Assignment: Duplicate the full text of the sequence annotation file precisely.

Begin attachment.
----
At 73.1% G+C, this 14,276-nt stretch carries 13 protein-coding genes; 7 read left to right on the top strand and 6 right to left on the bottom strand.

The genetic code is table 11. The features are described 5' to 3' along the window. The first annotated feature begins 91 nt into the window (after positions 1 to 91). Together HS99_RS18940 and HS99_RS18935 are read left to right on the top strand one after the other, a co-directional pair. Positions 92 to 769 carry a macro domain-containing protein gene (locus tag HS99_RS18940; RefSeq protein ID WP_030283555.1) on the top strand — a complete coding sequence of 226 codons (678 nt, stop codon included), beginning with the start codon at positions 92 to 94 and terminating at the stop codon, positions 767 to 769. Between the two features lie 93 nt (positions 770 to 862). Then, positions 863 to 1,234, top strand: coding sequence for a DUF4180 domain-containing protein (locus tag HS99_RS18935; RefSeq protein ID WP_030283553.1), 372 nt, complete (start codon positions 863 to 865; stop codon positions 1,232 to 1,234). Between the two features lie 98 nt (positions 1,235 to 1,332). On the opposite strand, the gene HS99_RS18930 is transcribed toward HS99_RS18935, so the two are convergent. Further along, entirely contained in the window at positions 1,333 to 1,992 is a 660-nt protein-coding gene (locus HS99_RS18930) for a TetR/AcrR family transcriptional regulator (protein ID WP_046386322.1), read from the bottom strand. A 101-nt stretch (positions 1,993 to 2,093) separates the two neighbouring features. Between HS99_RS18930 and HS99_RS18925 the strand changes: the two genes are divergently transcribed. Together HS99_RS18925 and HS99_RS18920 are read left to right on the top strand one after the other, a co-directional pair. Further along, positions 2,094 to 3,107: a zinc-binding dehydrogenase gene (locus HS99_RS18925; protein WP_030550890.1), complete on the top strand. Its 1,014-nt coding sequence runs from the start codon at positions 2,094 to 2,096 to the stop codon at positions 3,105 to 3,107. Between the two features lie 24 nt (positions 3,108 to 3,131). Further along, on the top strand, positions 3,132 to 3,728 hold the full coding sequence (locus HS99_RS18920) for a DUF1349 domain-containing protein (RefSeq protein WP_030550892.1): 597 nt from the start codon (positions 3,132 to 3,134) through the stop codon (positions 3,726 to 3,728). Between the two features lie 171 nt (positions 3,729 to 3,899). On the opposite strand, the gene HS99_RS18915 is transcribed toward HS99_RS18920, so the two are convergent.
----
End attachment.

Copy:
At 73.1% G+C, this 14,276-nt stretch carries 13 protein-coding genes; 7 read left to right on the top strand and 6 right to left on the bottom strand.

The genetic code is table 11. The features are described 5' to 3' along the window. The first annotated feature begins 91 nt into the window (after positions 1 to 91). Together HS99_RS18940 and HS99_RS18935 are read left to right on the top strand one after the other, a co-directional pair. Positions 92 to 769 carry a macro domain-containing protein gene (locus tag HS99_RS18940; RefSeq protein ID WP_030283555.1) on the top strand — a complete coding sequence of 226 codons (678 nt, stop codon included), beginning with the start codon at positions 92 to 94 and terminating at the stop codon, positions 767 to 769. Between the two features lie 93 nt (positions 770 to 862). Then, positions 863 to 1,234, top strand: coding sequence for a DUF4180 domain-containing protein (locus tag HS99_RS18935; RefSeq protein ID WP_030283553.1), 372 nt, complete (start codon positions 863 to 865; stop codon positions 1,232 to 1,234). Between the two features lie 98 nt (positions 1,235 to 1,332). On the opposite strand, the gene HS99_RS18930 is transcribed toward HS99_RS18935, so the two are convergent. Further along, entirely contained in the window at positions 1,333 to 1,992 is a 660-nt protein-coding gene (locus HS99_RS18930) for a TetR/AcrR family transcriptional regulator (protein ID WP_046386322.1), read from the bottom strand. A 101-nt stretch (positions 1,993 to 2,093) separates the two neighbouring features. Between HS99_RS18930 and HS99_RS18925 the strand changes: the two genes are divergently transcribed. Together HS99_RS18925 and HS99_RS18920 are read left to right on the top strand one after the other, a co-directional pair. Further along, positions 2,094 to 3,107: a zinc-binding dehydrogenase gene (locus HS99_RS18925; protein WP_030550890.1), complete on the top strand. Its 1,014-nt coding sequence runs from the start codon at positions 2,094 to 2,096 to the stop codon at positions 3,105 to 3,107. Between the two features lie 24 nt (positions 3,108 to 3,131). Further along, on the top strand, positions 3,132 to 3,728 hold the full coding sequence (locus HS99_RS18920) for a DUF1349 domain-containing protein (RefSeq protein WP_030550892.1): 597 nt from the start codon (positions 3,132 to 3,134) through the stop codon (positions 3,726 to 3,728). Between the two features lie 171 nt (positions 3,729 to 3,899). On the opposite strand, the gene HS99_RS18915 is transcribed toward HS99_RS18920, so the two are convergent.